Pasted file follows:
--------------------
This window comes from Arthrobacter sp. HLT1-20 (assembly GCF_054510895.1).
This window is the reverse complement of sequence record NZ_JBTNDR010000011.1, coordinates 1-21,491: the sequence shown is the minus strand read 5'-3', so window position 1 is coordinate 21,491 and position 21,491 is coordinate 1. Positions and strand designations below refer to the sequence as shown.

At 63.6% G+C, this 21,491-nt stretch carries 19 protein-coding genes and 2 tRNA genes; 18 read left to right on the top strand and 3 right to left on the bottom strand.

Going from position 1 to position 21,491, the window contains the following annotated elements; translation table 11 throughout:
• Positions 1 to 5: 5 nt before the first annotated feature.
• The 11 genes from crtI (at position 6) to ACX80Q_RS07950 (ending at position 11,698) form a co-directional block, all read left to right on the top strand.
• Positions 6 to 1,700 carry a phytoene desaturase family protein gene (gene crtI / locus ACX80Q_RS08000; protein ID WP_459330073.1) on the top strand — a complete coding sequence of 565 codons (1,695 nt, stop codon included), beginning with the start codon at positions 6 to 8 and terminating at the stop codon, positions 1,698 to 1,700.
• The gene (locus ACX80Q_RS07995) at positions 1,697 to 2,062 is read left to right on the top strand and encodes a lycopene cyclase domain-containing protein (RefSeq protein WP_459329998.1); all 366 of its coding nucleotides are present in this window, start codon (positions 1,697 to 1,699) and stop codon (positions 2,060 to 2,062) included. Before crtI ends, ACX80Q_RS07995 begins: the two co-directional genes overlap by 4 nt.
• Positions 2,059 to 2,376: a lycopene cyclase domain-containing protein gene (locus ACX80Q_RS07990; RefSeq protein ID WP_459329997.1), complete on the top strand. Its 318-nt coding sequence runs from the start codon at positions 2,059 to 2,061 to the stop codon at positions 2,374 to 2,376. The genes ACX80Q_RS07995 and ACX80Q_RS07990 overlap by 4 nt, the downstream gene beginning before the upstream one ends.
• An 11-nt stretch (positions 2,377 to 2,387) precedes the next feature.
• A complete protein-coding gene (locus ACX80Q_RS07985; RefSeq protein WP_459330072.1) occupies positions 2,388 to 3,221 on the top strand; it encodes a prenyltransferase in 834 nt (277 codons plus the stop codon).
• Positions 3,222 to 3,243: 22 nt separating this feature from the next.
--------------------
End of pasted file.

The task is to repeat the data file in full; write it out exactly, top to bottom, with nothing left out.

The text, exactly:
This window comes from Arthrobacter sp. HLT1-20 (assembly GCF_054510895.1).
This window is the reverse complement of sequence record NZ_JBTNDR010000011.1, coordinates 1-21,491: the sequence shown is the minus strand read 5'-3', so window position 1 is coordinate 21,491 and position 21,491 is coordinate 1. Positions and strand designations below refer to the sequence as shown.

At 63.6% G+C, this 21,491-nt stretch carries 19 protein-coding genes and 2 tRNA genes; 18 read left to right on the top strand and 3 right to left on the bottom strand.

Going from position 1 to position 21,491, the window contains the following annotated elements; translation table 11 throughout:
• Positions 1 to 5: 5 nt before the first annotated feature.
• The 11 genes from crtI (at position 6) to ACX80Q_RS07950 (ending at position 11,698) form a co-directional block, all read left to right on the top strand.
• Positions 6 to 1,700 carry a phytoene desaturase family protein gene (gene crtI / locus ACX80Q_RS08000; protein ID WP_459330073.1) on the top strand — a complete coding sequence of 565 codons (1,695 nt, stop codon included), beginning with the start codon at positions 6 to 8 and terminating at the stop codon, positions 1,698 to 1,700.
• The gene (locus ACX80Q_RS07995) at positions 1,697 to 2,062 is read left to right on the top strand and encodes a lycopene cyclase domain-containing protein (RefSeq protein WP_459329998.1); all 366 of its coding nucleotides are present in this window, start codon (positions 1,697 to 1,699) and stop codon (positions 2,060 to 2,062) included. Before crtI ends, ACX80Q_RS07995 begins: the two co-directional genes overlap by 4 nt.
• Positions 2,059 to 2,376: a lycopene cyclase domain-containing protein gene (locus ACX80Q_RS07990; RefSeq protein ID WP_459329997.1), complete on the top strand. Its 318-nt coding sequence runs from the start codon at positions 2,059 to 2,061 to the stop codon at positions 2,374 to 2,376. The genes ACX80Q_RS07995 and ACX80Q_RS07990 overlap by 4 nt, the downstream gene beginning before the upstream one ends.
• An 11-nt stretch (positions 2,377 to 2,387) precedes the next feature.
• A complete protein-coding gene (locus ACX80Q_RS07985; RefSeq protein WP_459330072.1) occupies positions 2,388 to 3,221 on the top strand; it encodes a prenyltransferase in 834 nt (277 codons plus the stop codon).
• Positions 3,222 to 3,243: 22 nt separating this feature from the next.